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Friday, 16 April 2010

Ugandan Christians not sensitized about Reflexology and the Occult

Ugandan Christians not sensitized about Reflexology and the Occult

In Uganda, TV and radio stations are awash with adverts of reflexology centers. Ugandans are covertly being bombarded with the view that reflexology is the solution to all health problems. ‘Doctors’ are stealthily enticing Ugandans to consider reflexology. It is certainly not wrong to want to live in a healthy manner, and we know that many “natural” or alternative remedies are effective and legitimate for certain problems; but when a practice enters into the realm of the occult, Christians are forbidden from taking part. Dr. David Sneed lists eight possible dangers of alternative health therapies such as reflexology: failure to diagnose, failure to treat, emotional harm, wasted money, physical threats, toxic effects, diverted resources, and loss of reality. But What exactly is reflexology?

Reflexology XE "Reflexology" , which is also called zone therapy, is the technique of “applying pressure to specific reflex points to stimulate the body’s own healing powers.” It is based on the concept that different parts of the foot correspond to and are somehow connected to various parts of the body. By massaging the foot (or hand) the practitioner can allegedly detect problems and help maintain physical and psychological health. It is a very popular practice, with many Ugandans. While some reflexologists are basically foot massagers and only claim to stimulate relaxation and reduce stress, most go far beyond this. TreatYourFeet.com says reflexology “creates a physiological change in the body by naturally improving your circulation” and claims that it is “an effective technique for regaining better health.” The book “Feet Don’t Lie” says that “feet are a reflection of inner health,” promises that the client will “live a healthier, happier life,” and even claims that the feet can predict the future -- “where you are going is recorded in your soles.” Body Reflexology claims to be able to reverse the aging process.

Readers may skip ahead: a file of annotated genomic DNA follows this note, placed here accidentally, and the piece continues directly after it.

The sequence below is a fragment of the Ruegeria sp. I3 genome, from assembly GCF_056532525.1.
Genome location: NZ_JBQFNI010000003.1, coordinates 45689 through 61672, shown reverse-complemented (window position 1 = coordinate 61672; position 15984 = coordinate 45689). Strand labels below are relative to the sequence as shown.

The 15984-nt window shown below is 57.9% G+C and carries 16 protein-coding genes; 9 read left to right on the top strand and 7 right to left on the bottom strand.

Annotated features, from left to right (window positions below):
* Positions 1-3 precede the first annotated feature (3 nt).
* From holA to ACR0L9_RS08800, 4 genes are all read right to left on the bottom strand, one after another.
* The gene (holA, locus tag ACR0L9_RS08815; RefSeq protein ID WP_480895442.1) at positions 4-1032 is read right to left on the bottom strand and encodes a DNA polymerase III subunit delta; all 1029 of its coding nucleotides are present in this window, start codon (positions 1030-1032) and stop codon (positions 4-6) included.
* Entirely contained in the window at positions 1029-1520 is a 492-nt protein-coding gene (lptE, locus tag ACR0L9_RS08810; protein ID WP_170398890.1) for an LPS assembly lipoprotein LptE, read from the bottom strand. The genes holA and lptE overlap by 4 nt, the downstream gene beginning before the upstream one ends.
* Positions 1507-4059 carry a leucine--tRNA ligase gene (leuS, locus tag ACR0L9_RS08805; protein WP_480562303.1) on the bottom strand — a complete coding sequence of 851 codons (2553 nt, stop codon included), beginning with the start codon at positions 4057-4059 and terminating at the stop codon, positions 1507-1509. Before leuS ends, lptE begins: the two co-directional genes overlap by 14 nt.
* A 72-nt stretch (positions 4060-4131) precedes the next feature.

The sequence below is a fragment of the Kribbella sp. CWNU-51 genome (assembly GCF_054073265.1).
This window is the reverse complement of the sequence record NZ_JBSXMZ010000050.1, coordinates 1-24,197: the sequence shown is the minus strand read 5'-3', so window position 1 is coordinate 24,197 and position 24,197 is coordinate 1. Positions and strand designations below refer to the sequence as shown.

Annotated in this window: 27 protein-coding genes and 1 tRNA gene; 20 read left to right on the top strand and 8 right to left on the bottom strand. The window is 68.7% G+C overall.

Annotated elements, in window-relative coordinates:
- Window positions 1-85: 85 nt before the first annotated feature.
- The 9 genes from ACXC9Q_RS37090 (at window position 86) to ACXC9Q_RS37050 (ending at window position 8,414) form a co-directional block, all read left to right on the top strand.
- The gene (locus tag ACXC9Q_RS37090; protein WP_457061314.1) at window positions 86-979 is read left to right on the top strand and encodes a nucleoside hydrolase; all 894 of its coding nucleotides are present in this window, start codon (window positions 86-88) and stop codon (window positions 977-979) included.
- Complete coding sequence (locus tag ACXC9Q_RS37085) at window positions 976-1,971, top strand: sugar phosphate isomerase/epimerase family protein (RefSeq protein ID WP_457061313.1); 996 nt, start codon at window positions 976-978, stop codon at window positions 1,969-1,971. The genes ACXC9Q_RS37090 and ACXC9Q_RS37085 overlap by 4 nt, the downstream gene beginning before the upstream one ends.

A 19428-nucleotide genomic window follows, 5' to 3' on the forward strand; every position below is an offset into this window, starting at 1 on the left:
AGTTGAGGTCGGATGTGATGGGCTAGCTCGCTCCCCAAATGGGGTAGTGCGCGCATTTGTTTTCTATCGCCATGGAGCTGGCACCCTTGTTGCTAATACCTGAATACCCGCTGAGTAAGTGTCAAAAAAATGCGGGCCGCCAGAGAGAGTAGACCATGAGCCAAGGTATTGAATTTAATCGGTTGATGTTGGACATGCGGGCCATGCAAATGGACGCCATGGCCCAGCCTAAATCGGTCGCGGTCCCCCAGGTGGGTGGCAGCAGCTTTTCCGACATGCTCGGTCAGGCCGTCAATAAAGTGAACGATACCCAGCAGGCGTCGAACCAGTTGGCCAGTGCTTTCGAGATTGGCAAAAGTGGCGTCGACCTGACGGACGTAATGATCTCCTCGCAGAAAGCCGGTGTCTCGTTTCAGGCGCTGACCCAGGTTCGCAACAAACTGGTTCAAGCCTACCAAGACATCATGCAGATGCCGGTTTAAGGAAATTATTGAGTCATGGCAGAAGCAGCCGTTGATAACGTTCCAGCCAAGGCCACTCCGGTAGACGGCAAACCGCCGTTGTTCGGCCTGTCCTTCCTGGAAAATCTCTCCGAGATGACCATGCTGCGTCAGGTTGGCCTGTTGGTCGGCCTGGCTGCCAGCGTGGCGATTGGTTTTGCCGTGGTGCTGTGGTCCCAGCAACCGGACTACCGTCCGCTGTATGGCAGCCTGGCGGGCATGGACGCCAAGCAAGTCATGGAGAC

Many reflexologists work on the occultic principle that the body has an energy field that can be manipulated. They call it “life force.” William Fitzgerald XE "Fitzgerald, William" , who invented modern reflexology in 1913, called it “bioelectric energy.” He believed that ten vertical zones of this energy called meridians run through the body, and by rubbing one part of the foot the practitioner can supposedly manipulate the organs and bones and tissues in that particular zone. Mildred Carter says, “By massaging reflexes ... you send a healing force to all parts of the body by opening up closed electrical lines that have shut off the universal life force” (Body Reflexology: Healing at Your Fingertips, p. 7). She also says that reflexology is “the healing miracle of the new age we are entering” (p. 8). Many reflexologists use the New Age technique of visualization. The Holistic Health Handbook instructs the practitioner to “visualize yourself as being a channel for healing energy that flows through your hands” (p. 184). Eunice Ingham, a disciple of Fitzgerald, describes reflexology as “opening the blocked meridians and channeling the healing power through visualization” (Stories the Feet Have Told Thru Reflexology, p. 29). It is obvious that reflexology is based on occultic principles and should be avoided by Christians.

Kizito Michael George
Kizitomg@gmail.com